This is part 2 of a series on refactoring, you should also read part one where we introduce refactorings and why you should do it
Doing a refactoring in any BIG project can be a frightening experience, you know that by touching any part of it could introduce a bug and so it’s hard to justify changing it just for the sake of “aesthetics”. But fear not! if you apply your refactoring following a proper workflow you won’t risk doing any big damage and, as we said in the previous article, it’s better doing this sooner than later so that your project doesn’t become a big hairy mess.
I’m a big proponent of the checklist manifesto and that is probably a topic for another time, but a lesson we can apply right now is that having a bit more structure in our methodology will go a long way. When tackling any refactoring we should follow this quick 4 steps process:
This is easier said than done, but is really powerful so you should keep to it. Now let’s dive in detail into each step.
Since our objective is to do a refactoring as safely as possible we have to start from a safe place. To get there, all we need to do is to check in (commit) our current code base to our favorite versioning system so that if necessary we can quickly come back in time and restore the version previous to any refactoring.
If you don’t use a versioning system at your current workplace then this step can be replaced with these:
- Get Up
- Calmly walk toward an exit
- When you are out of the building start running
- Never come back
As we said in the previous post, before doing a refactoring you have to check that you have working software. You do this in this step. The best way to make sure that your code does what it is intended to do is by running a comprehensive test suite which will probably be a lot of unit test with a bunch of integration and E2E test mixed in. The second best way is by writing a bunch of characterization test for the parts of the code you intend to modify. You can learn how to build your golden master in this post.
The third best way to do it (known also as the worst way to do it) is by doing a manual check. This is probably what most junior developers do and it sounds quick. But it isn’t reliable since humans tend to forget important things when you repeat a task many times. If you are following this workflow you will be doing these check many times over so better let the computer do it for you.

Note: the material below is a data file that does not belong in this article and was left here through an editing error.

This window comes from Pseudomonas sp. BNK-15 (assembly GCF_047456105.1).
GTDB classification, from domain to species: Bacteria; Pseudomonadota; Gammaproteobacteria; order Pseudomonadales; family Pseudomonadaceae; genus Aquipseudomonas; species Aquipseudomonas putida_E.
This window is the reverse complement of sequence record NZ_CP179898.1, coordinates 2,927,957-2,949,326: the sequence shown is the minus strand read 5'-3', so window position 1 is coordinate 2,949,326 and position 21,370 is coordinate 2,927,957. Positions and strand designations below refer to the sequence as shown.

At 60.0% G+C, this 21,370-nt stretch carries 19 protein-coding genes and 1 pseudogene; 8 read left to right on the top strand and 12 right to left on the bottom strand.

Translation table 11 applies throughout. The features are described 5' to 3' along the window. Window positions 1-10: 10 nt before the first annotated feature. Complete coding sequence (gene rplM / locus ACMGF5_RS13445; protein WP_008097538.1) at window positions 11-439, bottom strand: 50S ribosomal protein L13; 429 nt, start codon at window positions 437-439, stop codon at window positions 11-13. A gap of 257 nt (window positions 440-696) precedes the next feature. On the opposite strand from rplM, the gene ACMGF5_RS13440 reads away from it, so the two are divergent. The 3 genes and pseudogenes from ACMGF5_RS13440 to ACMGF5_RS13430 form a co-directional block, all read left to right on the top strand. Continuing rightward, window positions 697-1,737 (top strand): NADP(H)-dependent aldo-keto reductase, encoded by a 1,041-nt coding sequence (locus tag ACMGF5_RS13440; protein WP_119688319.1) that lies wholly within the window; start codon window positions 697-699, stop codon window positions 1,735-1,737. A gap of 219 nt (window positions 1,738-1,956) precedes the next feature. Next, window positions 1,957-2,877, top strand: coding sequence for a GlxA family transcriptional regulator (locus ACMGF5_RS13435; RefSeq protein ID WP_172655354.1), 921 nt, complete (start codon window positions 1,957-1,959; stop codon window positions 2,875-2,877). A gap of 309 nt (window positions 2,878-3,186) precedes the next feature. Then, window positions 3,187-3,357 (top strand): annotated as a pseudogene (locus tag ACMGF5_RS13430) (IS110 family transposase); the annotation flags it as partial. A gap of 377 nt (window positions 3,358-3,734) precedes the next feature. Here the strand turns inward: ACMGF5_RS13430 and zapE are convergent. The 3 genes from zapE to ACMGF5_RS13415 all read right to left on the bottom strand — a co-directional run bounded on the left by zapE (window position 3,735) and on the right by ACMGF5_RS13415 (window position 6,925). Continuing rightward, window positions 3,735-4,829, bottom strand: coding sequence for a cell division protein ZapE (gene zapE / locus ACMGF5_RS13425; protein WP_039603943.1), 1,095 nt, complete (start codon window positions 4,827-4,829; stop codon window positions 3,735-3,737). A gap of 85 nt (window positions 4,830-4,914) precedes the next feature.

Now things get interesting. This is the step you all have been waiting for.
Well… actually, more like
I know it isn’t as fun as going wild with refactoring, but we aren’t going for fun, we are going for safe, so you should do one refactoring at a time.
Now this is just the second step repeated. Since you modified the code base you don’t know if it works anymore. I know that you personally are a really good programmer that would never ever write a bug, but just for the sake of it don’t skip this step. BTW since you are a great programmer you have automated this process in the verify step, so there’s really no need for skipping it, just run your test suite and move on.
Now that you are certain that it works, you can repeat this cycle by starting over again with a check-in.
- Small Changes: If you need to do a big refactor it is better to do multiple small changes, so that it is harder to break stuff;
- One at a time: Repeat the workflow for each change you make, don’t try to multi-refactor, it won’t end well;
- Make a later list: If you are in the middle of a refactor and see something else you would like to change, better add it to a TODO list and tackle it after you have finished what you where doing;
- Frequent check-ins: if you are working in git this is easier, you keep committing to your local branch and when you are done you push to the main repository;
- Code review: Even if your tests pass, better have another pair of eyes to have a look. This way if you missed something in your refactorings or something could be improved you are already set to fix it;
- Add Tests: While you are at it, you are bound to end up in places that don’t have many tests covering it. In the verify step take your time to add a few more tests, this is a gift that keeps on giving;
- Keep tests clean: Test code should be kept to the same hight standards as production code, so in this process you should refactor also your tests to keep them clean;
- Come visit this site often, with this series we are going to show you some how to identify most code smells and how to refactore them, if you don’t want to miss an article subscribe to our rss feed or to our mailing lists
Author: Maurizio Pozzobon
Maurizio has 5+ years developing solutions in the insurance industry. He is passionate about doing the right thing right, so he works in a tight loop with his clients to deliver the best solution possible.